The IT Crowd (URIs, Resources and Mivvi)


Let’s talk about Channel 4’s new sitcom, “The IT Crowd”. Or rather, since everything of importance deserves a URI, about <http://www.channel4.com/entertainment/tv/microsites/I/itcrowd/>.

To be totally clear, I don’t really mean <http://www.channel4.com/entertainment/tv/microsites/I/itcrowd/>, which is a web page, but the series itself. It’s contentious but the current compromise is (simplified) that if a plain URL directly returns a page (an “Information item”), it refers to that page. If we add in a fragment ID (even an empty one) we can use that URL to refer to something else.

So I’m talking about <http://www.channel4.com/entertainment/tv/microsites/I/itcrowd/#>, which is a television series. Or, in RDF:

<http://www.channel4.com/entertainment/tv/microsites/I/itcrowd/#> a mvi:Series ;
	dc:title "The IT Crowd" .

(I’m using Notation 3 here, an alternative RDF syntax that’s simpler and less verbose than RDF/XML.)

So it’s a television series, and it has a title. Actually, I’d like to talk about the first episode. What’s a good way to identify that? Channel 4 have a URI for their episode guide:


Except – that’s not the first episode. That’s the first three episodes.

To be unambiguous, we need a distinct URI for that first episode. Well, we could make one up:


Now, I know what I mean, but would you? If you saw it out of context? It’s just an identifier, not a URL, so you can't retrieve any representation to investigate (“can’t click on it”). And, as it’s something I made up, anyone else would come up with a different URI (“no consensus”).

Good news!

Looks like the IMDb have finally started to expose their episode guides with URIs for each episode. Fantastic! Their URIs for actors and movies have long been de-facto standard identifiers (rivalled only by Amazon for SKUs and Wikipedia for things).


Or, if we're being formal:

<http://www.imdb.com/title/tt0609853/#> a mvi:Episode ;
    dc:title "Yesterday's Jam" .

Importantly, we’re not talking about “episode one” anymore. Episode orders often change, and this is specifically the episode “Yesterday’s Jam.” For now, our metadata says it was first but, if this changes, no links are broken.

(This isn’t hypothetical. While I was writing this, IMDb rearranged their episode guide to reflect the transmission order and broadcast title changes: the URIs stayed valid.)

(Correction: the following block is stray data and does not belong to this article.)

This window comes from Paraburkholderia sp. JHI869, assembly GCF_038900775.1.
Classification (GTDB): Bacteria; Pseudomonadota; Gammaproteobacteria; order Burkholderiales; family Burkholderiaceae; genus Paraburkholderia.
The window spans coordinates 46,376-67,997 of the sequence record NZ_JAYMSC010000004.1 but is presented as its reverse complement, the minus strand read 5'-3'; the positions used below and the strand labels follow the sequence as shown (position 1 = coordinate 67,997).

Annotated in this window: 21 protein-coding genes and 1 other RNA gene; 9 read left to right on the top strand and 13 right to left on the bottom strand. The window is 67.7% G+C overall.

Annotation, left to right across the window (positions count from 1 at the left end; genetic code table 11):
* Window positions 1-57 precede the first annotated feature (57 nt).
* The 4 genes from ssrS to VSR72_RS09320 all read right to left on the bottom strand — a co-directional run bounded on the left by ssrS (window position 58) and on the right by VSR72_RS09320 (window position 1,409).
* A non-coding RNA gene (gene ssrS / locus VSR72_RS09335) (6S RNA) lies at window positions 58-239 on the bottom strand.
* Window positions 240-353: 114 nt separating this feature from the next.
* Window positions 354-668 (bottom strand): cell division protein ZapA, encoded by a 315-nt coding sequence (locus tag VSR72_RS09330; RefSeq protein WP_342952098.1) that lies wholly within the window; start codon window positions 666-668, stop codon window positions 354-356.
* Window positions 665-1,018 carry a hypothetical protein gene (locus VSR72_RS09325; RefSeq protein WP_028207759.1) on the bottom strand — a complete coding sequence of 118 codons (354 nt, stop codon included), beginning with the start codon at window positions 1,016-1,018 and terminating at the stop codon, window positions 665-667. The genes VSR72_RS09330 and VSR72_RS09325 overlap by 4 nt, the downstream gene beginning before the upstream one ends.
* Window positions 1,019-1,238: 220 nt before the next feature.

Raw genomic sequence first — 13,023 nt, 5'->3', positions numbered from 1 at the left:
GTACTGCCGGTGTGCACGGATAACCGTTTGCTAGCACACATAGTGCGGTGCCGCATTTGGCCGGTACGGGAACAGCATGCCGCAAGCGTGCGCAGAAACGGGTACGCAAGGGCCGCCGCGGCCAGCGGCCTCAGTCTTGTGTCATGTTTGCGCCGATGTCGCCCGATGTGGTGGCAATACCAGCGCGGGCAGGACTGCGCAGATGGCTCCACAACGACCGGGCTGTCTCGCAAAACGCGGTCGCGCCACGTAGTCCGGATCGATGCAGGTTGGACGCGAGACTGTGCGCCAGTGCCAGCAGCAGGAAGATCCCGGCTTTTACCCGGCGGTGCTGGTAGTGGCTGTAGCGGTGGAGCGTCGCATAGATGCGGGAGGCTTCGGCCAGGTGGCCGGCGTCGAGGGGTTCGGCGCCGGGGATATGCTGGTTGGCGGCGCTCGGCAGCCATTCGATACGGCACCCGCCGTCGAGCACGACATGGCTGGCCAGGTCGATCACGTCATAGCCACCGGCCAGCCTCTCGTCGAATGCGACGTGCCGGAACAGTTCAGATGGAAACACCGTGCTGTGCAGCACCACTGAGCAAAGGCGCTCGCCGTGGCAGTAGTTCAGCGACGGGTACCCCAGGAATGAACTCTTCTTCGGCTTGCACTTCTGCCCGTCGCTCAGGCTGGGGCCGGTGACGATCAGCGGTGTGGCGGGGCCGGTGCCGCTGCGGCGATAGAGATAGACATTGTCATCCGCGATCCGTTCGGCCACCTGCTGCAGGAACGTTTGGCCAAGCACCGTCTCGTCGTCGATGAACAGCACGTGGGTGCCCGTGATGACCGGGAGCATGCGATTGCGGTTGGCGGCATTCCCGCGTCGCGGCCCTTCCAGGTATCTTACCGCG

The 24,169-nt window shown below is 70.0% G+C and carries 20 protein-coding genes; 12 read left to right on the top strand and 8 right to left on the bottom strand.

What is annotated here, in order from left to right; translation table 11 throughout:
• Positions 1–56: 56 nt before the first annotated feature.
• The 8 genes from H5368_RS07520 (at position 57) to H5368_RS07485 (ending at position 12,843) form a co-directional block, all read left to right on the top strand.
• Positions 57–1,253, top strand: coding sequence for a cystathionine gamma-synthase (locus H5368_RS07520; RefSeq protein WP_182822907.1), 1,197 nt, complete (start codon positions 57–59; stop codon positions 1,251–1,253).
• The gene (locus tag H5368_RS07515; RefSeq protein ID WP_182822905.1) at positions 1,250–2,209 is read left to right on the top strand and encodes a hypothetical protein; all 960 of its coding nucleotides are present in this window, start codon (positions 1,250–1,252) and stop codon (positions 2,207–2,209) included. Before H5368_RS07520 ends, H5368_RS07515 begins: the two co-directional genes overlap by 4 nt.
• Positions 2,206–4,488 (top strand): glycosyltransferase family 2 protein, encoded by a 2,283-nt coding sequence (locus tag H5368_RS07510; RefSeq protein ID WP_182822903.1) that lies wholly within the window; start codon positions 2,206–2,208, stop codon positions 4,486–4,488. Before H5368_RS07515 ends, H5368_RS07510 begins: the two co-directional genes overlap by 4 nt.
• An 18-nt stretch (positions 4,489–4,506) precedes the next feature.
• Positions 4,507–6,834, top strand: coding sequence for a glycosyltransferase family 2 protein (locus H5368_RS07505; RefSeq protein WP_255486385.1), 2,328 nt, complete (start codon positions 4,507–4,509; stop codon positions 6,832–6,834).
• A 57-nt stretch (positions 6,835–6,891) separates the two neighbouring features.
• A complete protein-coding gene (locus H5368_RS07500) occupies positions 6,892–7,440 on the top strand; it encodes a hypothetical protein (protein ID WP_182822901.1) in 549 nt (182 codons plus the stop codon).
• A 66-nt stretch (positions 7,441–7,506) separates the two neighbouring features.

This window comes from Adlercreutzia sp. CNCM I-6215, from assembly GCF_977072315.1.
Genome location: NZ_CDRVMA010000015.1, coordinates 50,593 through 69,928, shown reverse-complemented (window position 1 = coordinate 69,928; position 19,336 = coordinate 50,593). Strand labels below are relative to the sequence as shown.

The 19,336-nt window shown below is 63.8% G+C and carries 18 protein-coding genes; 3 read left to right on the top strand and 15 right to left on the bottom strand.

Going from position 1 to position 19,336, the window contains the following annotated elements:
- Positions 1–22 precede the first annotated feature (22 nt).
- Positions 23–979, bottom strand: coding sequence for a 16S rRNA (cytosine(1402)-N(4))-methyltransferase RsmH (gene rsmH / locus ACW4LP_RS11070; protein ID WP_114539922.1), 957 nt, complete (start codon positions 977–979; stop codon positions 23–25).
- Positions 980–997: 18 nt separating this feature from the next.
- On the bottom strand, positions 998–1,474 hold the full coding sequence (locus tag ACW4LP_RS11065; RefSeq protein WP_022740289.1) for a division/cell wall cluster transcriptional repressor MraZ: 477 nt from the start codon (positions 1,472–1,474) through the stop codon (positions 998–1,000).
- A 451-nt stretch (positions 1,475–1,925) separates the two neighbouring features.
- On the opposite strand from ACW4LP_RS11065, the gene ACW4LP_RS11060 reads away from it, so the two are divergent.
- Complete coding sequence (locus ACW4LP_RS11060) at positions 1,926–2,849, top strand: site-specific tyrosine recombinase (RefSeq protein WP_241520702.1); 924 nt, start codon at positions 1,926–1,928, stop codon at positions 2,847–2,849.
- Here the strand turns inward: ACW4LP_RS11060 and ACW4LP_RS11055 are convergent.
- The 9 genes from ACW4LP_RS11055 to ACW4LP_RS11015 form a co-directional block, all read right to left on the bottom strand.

Mivvi adds more predicates, so we can group episodes by season as well, but this is the important part.

So now, when I say

<http://www.imdb.com/title/tt0609853/#> .

you’ll know what I mean – that this Channel 4 web page is a representation of that episode. (By convention, RDF uses lower case for predicates (verbs) and uppercase for types (nouns), so mvi:episode and mvi:Episode are different.)

Actually, let me correct myself, too:

<http://www.imdb.com/title/tt0609853/#> .

Even if I did use my home-made tag: URI it’s now linked to the current identifier.

If you’re a fan of deep-linking, that’s good too:

<http://www.imdb.com/title/tt0609853/#> .

Or, to abstract away from a particular locator, using hashes of the video file:

<http://www.imdb.com/title/tt0609853/#> .

<http://www.imdb.com/title/tt0609853/#> .

And let’s not forget where it’s from!

<http://channel4.com/#> .

The combination of content-addressed storage and RDF seems perfect for video.

So now, with all that in a repository (shown here as a graph), we can use SPARQL to ask how to watch:

PREFIX mvi: <http://mivvi.net/rdf#>

FROM <../handwritten/the-it-crowd.rdf>
    ?res mvi:episode <http://www.imdb.com/title/tt0609853/#> .

And be told:

result: [res=uri<http://www.channel4.com/player/itcrowd.html?id=2511&vert=entertainment>]
result: [res=uri<urn:sha1:OTPWLNTIOFA3A5FRJURYGJI6YH2IOBAR>]


Are you serious about people having to understand this?

Not for a second. Fire up Mivvi, bring up the details for that episode:

Click on the episode title to go to the details page. Double-click on resources to browse or view. Yes, it applies statements transitively when it has the hash of a local file. Yes, dragging the RDF logo exports all related statements.

Is it a good show?

It’s not bad – Graham Linehan has a fantastic record, and I’m genuinely enjoying Chris Morris’s increasing flirting with mainstream sitcoms (“Standard nerds!” Teams? “Body! Doyle! Tiger! The jewellery man!” Please don’t turn into Ben Elton.) The first episode strays into broken cup-holder tech support jokes, but the Harry Potter obsessive-compulsive “I got the child edition and the adult edition, just to check that there are no differences in the text.” was great.

It could go either way, but I’ll certainly be watching episode two. Or, for a sitcom-level punchline, <http://www.imdb.com/title/tt0609850/#>.

(Update: an old lady falling down the stairs! People shouting! They’ve found my level, I think.)

(Music: Korn, “Here to Stay”)
(More from this year, or the front page? [K])